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hinten auf das Foto

Discussion in 'Deutsch (German)' started by Robert365, Jun 18, 2014.

  1. Robert365 New Member

    English
    Guten Tag,

    ich habe eine Frage. Ist das richtig:

    Schreiben Sie Ihren Namen hinten auf das Foto.

    I read this in a German exercise book. This translates, I think, "Write your name on the back of the photo."

    If the German is correct, can someone tell me why it is "Namen" rather than "Name" since Name is akk. and is not plural (since it is formal Sie not plural sie). Also, why is it "hinten auf das Foto" rather than "hinten auf dem Foto?" Or is das Foto not dativ because hinten is an adverb? I'm probably over analyzing this, but thank you very much for any assistance.
     
  2. cuore romano

    cuore romano Senior Member

    Masculine nouns ending in -e have an -n in the accusative case: Name - Namen, Junge - Jungen etc.

    Wohin schreibt er den Namen? Auf das Foto. (acc. case)
    Wo steht der Name? Auf dem Foto. (dative case)
     
  3. Perseas Senior Member

    Athen
    Griechisch
    "Namen" is singular accusative.
    Here's the declension.

    cross-posted
     
  4. Robert365 New Member

    English
    Thanks for the quick reply. What about "das Foto" in the sentence? Should that be dem or den rather than das?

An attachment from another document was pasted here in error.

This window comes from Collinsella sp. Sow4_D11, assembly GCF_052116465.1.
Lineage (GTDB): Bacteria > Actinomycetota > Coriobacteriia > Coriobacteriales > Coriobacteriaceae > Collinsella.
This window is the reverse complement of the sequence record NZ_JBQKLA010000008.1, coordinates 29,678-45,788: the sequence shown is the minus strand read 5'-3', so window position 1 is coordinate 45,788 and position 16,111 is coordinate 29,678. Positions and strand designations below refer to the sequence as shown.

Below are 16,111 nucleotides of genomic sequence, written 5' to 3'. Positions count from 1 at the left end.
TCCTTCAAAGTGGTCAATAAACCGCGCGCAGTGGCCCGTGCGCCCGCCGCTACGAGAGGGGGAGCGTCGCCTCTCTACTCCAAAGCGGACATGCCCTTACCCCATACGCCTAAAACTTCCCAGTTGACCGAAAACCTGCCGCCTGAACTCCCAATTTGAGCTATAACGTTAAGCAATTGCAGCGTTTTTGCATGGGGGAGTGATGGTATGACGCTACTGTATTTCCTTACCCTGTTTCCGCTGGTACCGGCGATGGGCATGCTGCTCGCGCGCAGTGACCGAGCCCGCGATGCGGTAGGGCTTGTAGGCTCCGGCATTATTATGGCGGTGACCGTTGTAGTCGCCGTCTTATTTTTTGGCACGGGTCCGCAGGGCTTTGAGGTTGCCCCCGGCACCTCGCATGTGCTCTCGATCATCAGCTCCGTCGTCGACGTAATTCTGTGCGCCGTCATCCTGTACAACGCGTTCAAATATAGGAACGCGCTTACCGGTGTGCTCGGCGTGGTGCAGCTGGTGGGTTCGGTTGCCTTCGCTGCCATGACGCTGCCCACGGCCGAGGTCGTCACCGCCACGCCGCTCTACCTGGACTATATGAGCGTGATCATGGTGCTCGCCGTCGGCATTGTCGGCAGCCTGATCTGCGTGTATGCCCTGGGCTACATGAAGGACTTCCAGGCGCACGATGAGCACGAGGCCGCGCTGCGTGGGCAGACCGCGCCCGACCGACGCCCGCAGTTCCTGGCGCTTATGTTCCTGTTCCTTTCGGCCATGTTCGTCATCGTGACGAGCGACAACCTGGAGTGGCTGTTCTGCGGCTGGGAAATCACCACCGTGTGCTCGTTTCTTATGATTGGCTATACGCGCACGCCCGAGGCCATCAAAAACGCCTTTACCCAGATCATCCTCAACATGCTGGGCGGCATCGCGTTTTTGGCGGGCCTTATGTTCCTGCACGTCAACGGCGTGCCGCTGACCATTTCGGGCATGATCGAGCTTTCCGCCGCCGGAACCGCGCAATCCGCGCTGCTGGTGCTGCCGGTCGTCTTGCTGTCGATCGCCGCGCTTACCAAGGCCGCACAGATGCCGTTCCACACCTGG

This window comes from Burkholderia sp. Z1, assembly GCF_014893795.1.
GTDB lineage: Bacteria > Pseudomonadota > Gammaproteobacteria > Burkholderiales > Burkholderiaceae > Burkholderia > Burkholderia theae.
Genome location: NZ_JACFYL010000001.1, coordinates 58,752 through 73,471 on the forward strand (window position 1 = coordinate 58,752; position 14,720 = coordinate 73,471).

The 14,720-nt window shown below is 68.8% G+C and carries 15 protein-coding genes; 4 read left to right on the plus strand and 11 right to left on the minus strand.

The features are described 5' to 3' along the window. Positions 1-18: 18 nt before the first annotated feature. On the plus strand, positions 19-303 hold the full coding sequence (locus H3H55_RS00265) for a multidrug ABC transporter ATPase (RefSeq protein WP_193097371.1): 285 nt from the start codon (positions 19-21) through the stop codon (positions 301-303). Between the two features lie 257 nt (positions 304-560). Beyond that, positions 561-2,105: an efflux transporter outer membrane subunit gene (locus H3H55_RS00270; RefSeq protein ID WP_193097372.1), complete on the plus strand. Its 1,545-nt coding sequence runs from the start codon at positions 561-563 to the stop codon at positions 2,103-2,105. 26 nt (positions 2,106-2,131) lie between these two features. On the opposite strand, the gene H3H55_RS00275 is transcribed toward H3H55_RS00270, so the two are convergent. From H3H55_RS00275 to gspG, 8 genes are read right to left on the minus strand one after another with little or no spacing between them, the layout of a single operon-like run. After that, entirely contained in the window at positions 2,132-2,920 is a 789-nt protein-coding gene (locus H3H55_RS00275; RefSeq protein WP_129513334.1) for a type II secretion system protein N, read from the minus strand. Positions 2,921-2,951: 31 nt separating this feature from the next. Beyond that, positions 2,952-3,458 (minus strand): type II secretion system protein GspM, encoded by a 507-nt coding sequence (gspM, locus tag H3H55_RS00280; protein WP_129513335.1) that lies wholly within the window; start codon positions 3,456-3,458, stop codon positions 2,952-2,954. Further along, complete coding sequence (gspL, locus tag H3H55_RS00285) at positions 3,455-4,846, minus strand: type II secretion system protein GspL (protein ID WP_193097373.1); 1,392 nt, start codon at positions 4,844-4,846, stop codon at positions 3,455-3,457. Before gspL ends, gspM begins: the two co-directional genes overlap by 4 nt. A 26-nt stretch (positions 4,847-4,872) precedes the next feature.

5. Perseas Senior Member

    Athen
    Griechisch
    @ Robert365
    "Foto" is neuter, so "den Foto" is wrong.


    @ native speakers
    "hinter" takes dative or accusative. (WR dictionary).Would e.g. "hinter dem Foto" or "hinter das Foto" make any sense?
     
  6. cuore romano

    cuore romano Senior Member

    I put a candle behind the photo. - Ich stelle eine Kerze hinter das Foto. - wohin = Akk.
    There is a candle behind the photo - Eine Kerze steht hinter dem Foto. - wo = Dativ
     
  7. cuore romano

    cuore romano Senior Member

    # 2
     
  8. Darth Nihilus

    Darth Nihilus Senior Member

    Santa Catarina
    Brazilian Portuguese
    This is one of the reasons why Ausländer constantly muddle up the cases. I'd never ask myself "Wohin schreibt er den Namen", but "Wo" instead. Wohin simply doesn't make sense to me, as I see no movement, no destination whatsoever.
     
  9. Schimmelreiter

    Schimmelreiter Senior Member

    Deutsch
    The question is intuitively asked a bit differently by German speakers:

    Wo schreibt er den Namen hin?, using the separable verb hinschreiben, with hin being a directive prefix.

    Hence, when asked to sign something, one might ask,

    Wo muss ich meinen Namen hinschreiben?